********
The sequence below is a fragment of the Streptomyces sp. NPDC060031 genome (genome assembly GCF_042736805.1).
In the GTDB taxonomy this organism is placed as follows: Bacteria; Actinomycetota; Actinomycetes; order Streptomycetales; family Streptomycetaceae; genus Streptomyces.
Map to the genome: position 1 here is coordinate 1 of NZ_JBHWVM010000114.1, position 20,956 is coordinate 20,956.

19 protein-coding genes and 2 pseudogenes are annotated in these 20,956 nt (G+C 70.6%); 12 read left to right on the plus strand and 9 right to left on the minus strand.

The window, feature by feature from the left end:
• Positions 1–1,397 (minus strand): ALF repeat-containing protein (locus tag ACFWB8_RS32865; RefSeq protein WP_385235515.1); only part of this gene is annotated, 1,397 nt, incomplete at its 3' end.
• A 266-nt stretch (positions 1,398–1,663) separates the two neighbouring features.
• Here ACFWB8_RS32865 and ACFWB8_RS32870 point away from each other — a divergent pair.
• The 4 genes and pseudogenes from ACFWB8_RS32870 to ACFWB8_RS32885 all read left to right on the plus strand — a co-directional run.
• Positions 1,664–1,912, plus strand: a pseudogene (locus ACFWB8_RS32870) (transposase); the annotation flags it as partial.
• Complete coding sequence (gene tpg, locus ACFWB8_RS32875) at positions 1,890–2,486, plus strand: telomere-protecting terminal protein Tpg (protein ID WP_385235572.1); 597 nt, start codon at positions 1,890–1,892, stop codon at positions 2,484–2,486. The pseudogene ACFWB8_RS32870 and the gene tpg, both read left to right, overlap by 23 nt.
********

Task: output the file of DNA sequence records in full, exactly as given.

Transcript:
The sequence below is a fragment of the Streptomyces sp. NPDC060031 genome (genome assembly GCF_042736805.1).
In the GTDB taxonomy this organism is placed as follows: Bacteria; Actinomycetota; Actinomycetes; order Streptomycetales; family Streptomycetaceae; genus Streptomyces.
Map to the genome: position 1 here is coordinate 1 of NZ_JBHWVM010000114.1, position 20,956 is coordinate 20,956.

19 protein-coding genes and 2 pseudogenes are annotated in these 20,956 nt (G+C 70.6%); 12 read left to right on the plus strand and 9 right to left on the minus strand.

The window, feature by feature from the left end:
• Positions 1–1,397 (minus strand): ALF repeat-containing protein (locus tag ACFWB8_RS32865; RefSeq protein WP_385235515.1); only part of this gene is annotated, 1,397 nt, incomplete at its 3' end.
• A 266-nt stretch (positions 1,398–1,663) separates the two neighbouring features.
• Here ACFWB8_RS32865 and ACFWB8_RS32870 point away from each other — a divergent pair.
• The 4 genes and pseudogenes from ACFWB8_RS32870 to ACFWB8_RS32885 all read left to right on the plus strand — a co-directional run.
• Positions 1,664–1,912, plus strand: a pseudogene (locus ACFWB8_RS32870) (transposase); the annotation flags it as partial.
• Complete coding sequence (gene tpg, locus ACFWB8_RS32875) at positions 1,890–2,486, plus strand: telomere-protecting terminal protein Tpg (protein ID WP_385235572.1); 597 nt, start codon at positions 1,890–1,892, stop codon at positions 2,484–2,486. The pseudogene ACFWB8_RS32870 and the gene tpg, both read left to right, overlap by 23 nt.